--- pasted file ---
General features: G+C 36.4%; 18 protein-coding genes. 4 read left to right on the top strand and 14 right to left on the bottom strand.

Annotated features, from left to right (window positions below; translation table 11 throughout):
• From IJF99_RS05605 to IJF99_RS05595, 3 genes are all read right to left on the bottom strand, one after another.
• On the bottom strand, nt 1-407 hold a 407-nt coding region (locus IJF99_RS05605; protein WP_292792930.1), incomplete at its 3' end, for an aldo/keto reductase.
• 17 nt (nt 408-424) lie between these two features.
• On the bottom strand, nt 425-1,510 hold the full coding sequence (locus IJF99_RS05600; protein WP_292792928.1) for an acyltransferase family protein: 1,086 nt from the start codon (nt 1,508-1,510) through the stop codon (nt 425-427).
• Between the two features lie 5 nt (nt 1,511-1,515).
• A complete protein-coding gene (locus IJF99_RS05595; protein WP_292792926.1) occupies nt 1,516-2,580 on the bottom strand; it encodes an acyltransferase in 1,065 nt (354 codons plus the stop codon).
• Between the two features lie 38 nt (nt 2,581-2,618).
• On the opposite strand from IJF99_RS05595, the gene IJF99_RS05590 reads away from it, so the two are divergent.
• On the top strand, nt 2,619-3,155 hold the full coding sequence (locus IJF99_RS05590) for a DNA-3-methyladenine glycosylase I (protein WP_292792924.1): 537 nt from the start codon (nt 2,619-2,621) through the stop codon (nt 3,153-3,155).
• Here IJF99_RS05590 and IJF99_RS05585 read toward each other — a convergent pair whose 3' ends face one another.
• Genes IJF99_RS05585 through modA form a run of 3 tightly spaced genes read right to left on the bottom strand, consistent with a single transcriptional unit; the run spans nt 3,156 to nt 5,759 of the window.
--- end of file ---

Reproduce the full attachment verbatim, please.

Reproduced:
General features: G+C 36.4%; 18 protein-coding genes. 4 read left to right on the top strand and 14 right to left on the bottom strand.

Annotated features, from left to right (window positions below; translation table 11 throughout):
• From IJF99_RS05605 to IJF99_RS05595, 3 genes are all read right to left on the bottom strand, one after another.
• On the bottom strand, nt 1-407 hold a 407-nt coding region (locus IJF99_RS05605; protein WP_292792930.1), incomplete at its 3' end, for an aldo/keto reductase.
• 17 nt (nt 408-424) lie between these two features.
• On the bottom strand, nt 425-1,510 hold the full coding sequence (locus IJF99_RS05600; protein WP_292792928.1) for an acyltransferase family protein: 1,086 nt from the start codon (nt 1,508-1,510) through the stop codon (nt 425-427).
• Between the two features lie 5 nt (nt 1,511-1,515).
• A complete protein-coding gene (locus IJF99_RS05595; protein WP_292792926.1) occupies nt 1,516-2,580 on the bottom strand; it encodes an acyltransferase in 1,065 nt (354 codons plus the stop codon).
• Between the two features lie 38 nt (nt 2,581-2,618).
• On the opposite strand from IJF99_RS05595, the gene IJF99_RS05590 reads away from it, so the two are divergent.
• On the top strand, nt 2,619-3,155 hold the full coding sequence (locus IJF99_RS05590) for a DNA-3-methyladenine glycosylase I (protein WP_292792924.1): 537 nt from the start codon (nt 2,619-2,621) through the stop codon (nt 3,153-3,155).
• Here IJF99_RS05590 and IJF99_RS05585 read toward each other — a convergent pair whose 3' ends face one another.
• Genes IJF99_RS05585 through modA form a run of 3 tightly spaced genes read right to left on the bottom strand, consistent with a single transcriptional unit; the run spans nt 3,156 to nt 5,759 of the window.